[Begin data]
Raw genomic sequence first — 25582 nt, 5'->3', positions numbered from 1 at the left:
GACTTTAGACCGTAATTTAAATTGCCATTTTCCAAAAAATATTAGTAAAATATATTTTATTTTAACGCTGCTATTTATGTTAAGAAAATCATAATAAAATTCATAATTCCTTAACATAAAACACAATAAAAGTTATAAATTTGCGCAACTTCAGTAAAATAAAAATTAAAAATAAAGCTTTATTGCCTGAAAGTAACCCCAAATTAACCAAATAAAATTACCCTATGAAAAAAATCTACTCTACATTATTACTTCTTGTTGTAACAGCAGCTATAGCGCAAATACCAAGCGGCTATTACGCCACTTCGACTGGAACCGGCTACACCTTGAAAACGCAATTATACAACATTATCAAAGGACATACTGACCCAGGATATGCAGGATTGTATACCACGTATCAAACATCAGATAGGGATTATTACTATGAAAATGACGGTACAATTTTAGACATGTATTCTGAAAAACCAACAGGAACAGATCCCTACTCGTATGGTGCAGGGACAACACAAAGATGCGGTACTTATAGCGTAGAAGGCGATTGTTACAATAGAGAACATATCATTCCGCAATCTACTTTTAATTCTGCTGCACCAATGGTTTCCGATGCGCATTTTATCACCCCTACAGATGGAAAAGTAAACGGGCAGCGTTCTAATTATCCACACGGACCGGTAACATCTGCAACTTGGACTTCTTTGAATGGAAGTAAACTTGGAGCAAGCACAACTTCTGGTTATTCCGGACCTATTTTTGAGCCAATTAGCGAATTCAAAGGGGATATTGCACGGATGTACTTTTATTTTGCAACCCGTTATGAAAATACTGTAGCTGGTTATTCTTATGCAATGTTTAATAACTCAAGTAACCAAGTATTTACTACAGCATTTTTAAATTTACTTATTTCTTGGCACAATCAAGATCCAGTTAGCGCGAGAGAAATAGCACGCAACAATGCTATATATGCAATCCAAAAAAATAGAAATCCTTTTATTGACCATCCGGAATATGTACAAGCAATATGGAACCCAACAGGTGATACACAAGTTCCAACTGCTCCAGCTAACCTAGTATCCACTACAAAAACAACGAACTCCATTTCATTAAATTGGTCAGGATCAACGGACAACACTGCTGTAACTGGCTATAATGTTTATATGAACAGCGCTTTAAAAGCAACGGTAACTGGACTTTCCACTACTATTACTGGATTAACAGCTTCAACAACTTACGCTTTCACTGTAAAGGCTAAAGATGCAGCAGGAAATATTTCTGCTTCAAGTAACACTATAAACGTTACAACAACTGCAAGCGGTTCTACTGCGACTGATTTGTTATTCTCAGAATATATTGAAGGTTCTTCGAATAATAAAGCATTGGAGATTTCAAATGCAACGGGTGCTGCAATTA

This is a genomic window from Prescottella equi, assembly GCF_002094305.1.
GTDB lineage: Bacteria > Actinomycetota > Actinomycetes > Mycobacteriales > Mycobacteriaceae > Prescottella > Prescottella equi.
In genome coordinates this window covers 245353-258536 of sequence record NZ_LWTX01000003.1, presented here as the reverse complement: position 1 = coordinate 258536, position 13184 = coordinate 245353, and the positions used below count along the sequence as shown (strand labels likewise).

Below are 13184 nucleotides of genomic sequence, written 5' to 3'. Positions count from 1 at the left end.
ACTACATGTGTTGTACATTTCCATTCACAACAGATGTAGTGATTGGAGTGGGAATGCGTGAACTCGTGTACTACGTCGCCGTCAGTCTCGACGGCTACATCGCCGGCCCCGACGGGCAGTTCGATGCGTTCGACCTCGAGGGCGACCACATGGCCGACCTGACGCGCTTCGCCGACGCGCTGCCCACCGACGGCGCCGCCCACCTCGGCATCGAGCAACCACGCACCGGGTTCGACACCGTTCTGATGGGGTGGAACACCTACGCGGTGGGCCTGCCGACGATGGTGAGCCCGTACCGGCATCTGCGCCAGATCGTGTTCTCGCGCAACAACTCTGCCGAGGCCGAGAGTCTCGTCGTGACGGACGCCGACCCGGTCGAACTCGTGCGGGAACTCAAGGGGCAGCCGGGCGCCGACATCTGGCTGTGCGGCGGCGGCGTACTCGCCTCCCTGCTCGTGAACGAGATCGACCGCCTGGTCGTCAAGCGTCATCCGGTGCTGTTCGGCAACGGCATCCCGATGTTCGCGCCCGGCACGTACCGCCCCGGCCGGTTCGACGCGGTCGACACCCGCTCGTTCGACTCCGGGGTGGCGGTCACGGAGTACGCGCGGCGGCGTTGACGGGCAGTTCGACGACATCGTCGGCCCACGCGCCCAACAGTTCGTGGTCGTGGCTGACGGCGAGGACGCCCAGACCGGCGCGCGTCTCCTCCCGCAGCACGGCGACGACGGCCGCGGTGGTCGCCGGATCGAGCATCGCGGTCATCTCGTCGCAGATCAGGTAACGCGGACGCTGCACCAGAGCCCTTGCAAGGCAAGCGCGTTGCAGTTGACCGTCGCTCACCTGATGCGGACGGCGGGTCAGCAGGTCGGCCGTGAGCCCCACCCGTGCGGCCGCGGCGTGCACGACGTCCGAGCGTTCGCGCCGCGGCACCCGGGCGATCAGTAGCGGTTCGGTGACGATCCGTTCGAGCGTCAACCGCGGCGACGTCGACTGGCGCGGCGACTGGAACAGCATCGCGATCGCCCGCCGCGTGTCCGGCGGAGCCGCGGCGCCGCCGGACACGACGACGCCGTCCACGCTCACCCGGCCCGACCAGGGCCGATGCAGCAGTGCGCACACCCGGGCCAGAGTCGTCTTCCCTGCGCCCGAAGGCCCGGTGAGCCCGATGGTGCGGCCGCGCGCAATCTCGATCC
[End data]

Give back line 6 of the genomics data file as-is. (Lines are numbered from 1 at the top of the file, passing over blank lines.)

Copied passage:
Below are 13184 nucleotides of genomic sequence, written 5' to 3'. Positions count from 1 at the left end.